University of Missouri researchers have found that certain types of weight-lifting and jumping exercises, when completed for at least six months, improve bone density in active, healthy, middle-aged men with low bone mass. These exercises may help prevent osteoporosis by facilitating bone growth.
Associate professor Pam Hinton said that their study was the first to show that exercise-based interventions work to increase bone density in middle-aged men with low bone mass who are otherwise healthy.
Hinton said the study results did not indicate that all kinds of weight lifting will help improve bone mass; rather, targeted exercises made the training programs effective.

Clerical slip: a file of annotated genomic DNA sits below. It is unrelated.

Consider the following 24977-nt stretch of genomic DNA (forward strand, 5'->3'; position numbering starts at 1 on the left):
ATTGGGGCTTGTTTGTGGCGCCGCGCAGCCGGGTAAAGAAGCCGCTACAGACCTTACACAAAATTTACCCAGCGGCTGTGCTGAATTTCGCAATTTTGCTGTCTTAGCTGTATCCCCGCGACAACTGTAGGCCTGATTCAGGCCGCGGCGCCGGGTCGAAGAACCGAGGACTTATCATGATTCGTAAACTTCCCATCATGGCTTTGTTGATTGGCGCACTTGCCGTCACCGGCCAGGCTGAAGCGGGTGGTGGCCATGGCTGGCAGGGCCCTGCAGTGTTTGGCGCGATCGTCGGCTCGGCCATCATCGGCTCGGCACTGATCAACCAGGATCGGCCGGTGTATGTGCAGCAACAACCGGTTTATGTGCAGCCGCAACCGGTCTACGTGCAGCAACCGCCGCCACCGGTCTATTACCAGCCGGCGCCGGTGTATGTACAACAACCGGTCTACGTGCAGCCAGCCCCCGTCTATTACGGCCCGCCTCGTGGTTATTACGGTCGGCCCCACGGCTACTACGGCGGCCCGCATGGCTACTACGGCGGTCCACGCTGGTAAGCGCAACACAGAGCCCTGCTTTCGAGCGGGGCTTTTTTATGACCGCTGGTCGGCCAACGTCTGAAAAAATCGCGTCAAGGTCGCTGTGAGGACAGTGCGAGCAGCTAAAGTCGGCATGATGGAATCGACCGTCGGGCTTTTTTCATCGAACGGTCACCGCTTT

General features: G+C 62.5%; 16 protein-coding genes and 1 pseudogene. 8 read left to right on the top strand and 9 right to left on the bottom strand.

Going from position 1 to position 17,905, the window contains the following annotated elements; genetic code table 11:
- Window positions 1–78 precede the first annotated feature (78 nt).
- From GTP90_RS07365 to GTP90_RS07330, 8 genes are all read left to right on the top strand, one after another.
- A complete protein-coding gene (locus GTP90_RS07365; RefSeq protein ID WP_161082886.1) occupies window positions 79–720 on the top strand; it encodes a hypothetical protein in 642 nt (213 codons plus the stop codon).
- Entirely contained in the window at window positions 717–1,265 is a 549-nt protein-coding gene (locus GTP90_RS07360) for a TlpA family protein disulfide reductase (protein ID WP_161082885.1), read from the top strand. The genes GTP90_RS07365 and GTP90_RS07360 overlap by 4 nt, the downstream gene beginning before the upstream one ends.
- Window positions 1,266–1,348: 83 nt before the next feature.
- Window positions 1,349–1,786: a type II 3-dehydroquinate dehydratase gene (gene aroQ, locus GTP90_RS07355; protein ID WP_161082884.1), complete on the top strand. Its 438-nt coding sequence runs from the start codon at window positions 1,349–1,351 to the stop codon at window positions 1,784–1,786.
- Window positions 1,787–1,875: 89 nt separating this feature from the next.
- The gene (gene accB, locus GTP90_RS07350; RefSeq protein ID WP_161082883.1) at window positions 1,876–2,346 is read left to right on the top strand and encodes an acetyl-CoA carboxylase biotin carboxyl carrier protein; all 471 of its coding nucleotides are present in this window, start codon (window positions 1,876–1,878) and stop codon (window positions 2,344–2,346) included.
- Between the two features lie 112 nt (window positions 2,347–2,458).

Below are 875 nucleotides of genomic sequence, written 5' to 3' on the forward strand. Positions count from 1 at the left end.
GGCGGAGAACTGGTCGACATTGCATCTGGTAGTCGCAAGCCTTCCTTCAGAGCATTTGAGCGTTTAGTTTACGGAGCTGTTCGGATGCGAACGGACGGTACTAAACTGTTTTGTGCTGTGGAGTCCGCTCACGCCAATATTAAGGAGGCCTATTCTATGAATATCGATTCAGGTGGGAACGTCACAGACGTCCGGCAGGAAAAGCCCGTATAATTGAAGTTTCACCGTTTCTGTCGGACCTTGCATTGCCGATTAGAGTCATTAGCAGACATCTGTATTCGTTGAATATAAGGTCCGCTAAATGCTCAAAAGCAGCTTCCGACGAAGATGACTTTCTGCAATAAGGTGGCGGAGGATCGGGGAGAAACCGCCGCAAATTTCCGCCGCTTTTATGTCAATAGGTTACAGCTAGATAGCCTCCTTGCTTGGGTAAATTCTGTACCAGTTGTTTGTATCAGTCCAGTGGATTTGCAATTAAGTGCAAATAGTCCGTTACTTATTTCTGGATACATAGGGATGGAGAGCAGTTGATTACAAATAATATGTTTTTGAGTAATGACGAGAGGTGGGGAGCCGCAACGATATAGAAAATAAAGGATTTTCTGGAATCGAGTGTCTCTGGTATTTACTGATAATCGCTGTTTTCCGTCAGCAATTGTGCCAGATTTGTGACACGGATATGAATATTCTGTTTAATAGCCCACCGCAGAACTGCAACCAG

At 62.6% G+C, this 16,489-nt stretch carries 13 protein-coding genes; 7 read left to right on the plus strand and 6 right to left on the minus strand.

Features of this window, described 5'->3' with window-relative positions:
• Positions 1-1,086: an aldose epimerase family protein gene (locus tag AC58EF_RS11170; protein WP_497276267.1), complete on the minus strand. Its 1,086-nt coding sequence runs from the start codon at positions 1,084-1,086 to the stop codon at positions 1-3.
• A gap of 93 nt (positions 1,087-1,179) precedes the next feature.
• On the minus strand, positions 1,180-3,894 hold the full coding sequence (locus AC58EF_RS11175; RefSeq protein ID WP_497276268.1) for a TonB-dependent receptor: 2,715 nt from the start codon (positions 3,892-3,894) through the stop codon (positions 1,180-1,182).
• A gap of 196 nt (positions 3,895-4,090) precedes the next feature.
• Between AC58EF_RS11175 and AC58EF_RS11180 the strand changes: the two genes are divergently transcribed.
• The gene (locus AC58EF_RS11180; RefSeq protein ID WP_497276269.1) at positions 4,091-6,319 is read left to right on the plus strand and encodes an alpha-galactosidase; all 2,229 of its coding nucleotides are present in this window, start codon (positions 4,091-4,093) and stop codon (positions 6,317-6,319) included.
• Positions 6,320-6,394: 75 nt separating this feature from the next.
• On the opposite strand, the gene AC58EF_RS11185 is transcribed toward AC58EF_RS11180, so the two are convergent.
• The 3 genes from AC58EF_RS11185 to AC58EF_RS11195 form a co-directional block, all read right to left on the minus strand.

Throughout their training programs, participants rated pain and fatigue after completing their exercises. The participants reported minimal pain and fatigue, and these ratings decreased over the year. Hinton said individuals who want to use similar training programs to improve bone density should consider their current activity levels and exercise preferences as well as time and equipment constraints.
The study is published in Bone. (ANI)